Immediate plans are to post signs at the airport about the upcoming construction work, and ways the public can weigh in on the design. MCG Explore Design plans to send out a followup design survey this fall on interior thematic imagery (mural photos), and Phase II exterior.

Burtner said designers will be referring to three “design touch points” in their planning.

“The aesthetic informed by the natural environment, a theme of maritime adventures, and then when we are working on signage – way-finding and artwork – cultural heritage and history,” he said.

Burtner showed the Phase I plans for the two-story additions to the building, which will house the passenger screening and holding areas. A passenger bridge will connect to the jetway, located over the new baggage makeup room.

Phase II will be the renovation of the existing terminal. Burtner said MCG Explore Design is still in the design development phase.

He also showed floor plans and artistic renderings of what the interiors might look like. Citizens are being invited to say which images they would like to see in the interior, and where they would like them placed.

“Upstairs, there is a more vaulted space, more natural elements,” the architect said. The building will have an escalator to the second level as well as an elevator and stairs. A monitor window will add natural light to the space. Plans are still in the works on furniture and vendor spaces.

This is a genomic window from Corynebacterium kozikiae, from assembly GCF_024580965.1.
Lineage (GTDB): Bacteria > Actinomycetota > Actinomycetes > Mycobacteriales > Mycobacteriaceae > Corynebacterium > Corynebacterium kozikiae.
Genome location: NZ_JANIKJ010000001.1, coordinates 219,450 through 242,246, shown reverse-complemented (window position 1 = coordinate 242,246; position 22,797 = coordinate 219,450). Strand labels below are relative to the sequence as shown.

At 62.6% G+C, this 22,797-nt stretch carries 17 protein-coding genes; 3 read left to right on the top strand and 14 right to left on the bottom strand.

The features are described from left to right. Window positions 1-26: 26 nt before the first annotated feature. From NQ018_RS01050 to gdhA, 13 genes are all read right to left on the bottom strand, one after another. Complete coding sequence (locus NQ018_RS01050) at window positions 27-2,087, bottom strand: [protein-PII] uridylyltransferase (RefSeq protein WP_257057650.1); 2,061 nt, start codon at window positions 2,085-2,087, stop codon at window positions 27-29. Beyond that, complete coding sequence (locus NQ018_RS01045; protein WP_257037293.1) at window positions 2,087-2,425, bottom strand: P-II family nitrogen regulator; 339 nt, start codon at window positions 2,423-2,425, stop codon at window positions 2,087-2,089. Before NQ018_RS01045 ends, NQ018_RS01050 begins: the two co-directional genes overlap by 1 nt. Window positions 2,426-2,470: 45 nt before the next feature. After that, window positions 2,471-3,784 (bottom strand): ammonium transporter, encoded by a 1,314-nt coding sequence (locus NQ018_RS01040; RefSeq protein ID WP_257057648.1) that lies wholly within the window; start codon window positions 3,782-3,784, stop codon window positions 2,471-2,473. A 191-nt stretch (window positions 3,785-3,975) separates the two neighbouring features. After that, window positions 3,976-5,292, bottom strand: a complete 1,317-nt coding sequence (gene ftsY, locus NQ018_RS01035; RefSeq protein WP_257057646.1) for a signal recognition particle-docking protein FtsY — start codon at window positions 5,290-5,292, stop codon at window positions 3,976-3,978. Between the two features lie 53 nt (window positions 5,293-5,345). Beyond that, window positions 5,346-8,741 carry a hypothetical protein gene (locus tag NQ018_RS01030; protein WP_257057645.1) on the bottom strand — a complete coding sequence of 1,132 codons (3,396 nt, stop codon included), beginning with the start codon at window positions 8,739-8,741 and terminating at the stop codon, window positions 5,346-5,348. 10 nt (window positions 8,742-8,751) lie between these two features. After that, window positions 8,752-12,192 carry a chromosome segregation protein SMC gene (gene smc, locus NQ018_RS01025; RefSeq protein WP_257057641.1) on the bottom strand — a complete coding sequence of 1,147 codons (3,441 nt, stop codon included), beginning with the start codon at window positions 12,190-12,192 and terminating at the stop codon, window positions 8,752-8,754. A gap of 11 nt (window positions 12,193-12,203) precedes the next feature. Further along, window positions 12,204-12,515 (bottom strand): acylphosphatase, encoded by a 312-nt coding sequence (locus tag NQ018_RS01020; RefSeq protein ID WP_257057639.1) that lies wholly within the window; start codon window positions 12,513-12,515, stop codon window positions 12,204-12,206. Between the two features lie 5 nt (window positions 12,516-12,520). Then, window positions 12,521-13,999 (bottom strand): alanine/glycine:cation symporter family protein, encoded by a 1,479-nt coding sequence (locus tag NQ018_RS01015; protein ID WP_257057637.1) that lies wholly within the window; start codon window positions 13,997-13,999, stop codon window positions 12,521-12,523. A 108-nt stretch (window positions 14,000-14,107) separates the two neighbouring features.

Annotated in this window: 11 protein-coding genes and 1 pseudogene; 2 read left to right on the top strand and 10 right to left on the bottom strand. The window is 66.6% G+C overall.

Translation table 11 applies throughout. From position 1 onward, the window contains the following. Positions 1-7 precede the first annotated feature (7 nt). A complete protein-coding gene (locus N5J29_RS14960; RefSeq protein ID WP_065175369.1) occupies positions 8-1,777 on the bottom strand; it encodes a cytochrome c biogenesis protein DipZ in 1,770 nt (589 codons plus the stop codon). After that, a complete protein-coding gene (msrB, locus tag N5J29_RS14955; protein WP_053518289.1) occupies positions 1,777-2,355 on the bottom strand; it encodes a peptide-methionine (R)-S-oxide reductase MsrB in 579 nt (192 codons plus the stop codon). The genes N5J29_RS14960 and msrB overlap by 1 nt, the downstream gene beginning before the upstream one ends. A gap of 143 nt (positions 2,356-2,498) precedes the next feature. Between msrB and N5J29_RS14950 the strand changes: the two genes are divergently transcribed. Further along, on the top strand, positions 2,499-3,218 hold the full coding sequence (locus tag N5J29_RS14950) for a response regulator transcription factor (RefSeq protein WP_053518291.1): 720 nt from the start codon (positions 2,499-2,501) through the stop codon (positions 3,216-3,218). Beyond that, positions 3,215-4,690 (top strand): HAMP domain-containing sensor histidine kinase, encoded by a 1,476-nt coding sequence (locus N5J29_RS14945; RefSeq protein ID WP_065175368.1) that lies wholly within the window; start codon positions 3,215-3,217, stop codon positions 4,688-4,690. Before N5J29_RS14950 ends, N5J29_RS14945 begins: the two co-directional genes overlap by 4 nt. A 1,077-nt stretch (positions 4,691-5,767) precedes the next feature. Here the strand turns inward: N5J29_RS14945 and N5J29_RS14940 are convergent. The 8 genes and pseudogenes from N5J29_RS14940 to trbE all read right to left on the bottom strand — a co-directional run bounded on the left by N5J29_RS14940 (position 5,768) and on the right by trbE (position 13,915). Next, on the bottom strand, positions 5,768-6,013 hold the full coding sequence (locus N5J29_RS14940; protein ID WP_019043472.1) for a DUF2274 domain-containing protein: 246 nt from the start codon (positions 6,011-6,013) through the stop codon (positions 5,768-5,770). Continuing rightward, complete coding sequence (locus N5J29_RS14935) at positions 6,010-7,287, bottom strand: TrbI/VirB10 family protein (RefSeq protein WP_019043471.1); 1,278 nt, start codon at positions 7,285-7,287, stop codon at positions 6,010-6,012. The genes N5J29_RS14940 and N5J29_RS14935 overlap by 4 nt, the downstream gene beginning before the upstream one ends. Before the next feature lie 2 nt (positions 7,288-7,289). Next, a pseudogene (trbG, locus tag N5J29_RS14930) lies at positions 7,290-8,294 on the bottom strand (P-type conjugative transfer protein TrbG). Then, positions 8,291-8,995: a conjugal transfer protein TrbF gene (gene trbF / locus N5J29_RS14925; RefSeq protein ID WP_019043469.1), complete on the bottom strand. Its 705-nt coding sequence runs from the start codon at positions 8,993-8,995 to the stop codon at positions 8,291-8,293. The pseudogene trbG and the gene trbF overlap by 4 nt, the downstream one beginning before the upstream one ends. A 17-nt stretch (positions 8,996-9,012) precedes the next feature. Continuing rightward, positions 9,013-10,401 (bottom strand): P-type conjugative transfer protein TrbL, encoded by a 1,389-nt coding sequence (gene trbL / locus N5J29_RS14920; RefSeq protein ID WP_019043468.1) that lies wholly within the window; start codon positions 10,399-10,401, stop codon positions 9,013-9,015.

Near the end of the presentation Harmon said he’s been asked about how the building additions will be incorporated into the existing terminal design. 

“One of my best examples is the transformation we’ve done on this building, which Garrett was the architect on,” Harmon said. “When we go in, we can do you a really good job to integrate the new with the old so when you walk in like you’re in a brand new building throughout. It all ties together and matches well, especially from the interior. ... You should feel homey space that ties together just like this building.”

He said he doesn’t anticipate much activity on the project through the winter and spring, but things “will get a little more exciting” later in the year with construction of the baggage addition.

“I’m not saying it’ll be easy but we have a plan that we feel good, that it will work,” Burtner said.

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May 2004

Dr. Arthur Cleveland, a former dean at Columbus State University in Georgia, was named the new president of Sheldon Jackson College, SJC officials announced today. He will be replacing C. Carlyle Haaland, who has held the position for four years.


May 1974

Coaching and managing the Little League teams this year are John Abbott and John Calhoun, ANB; Dale and DeWayne Vilandre, Alaska Federal; Walt Barker, Elks; Frank Simmons and Frank Vilandre, Lions; Leo Bacon, Pat Ness, Cliff Robards and Bob Edenso, Moose; and Everett Webb, Sportsmen. Head umpire is Carl Karpstein.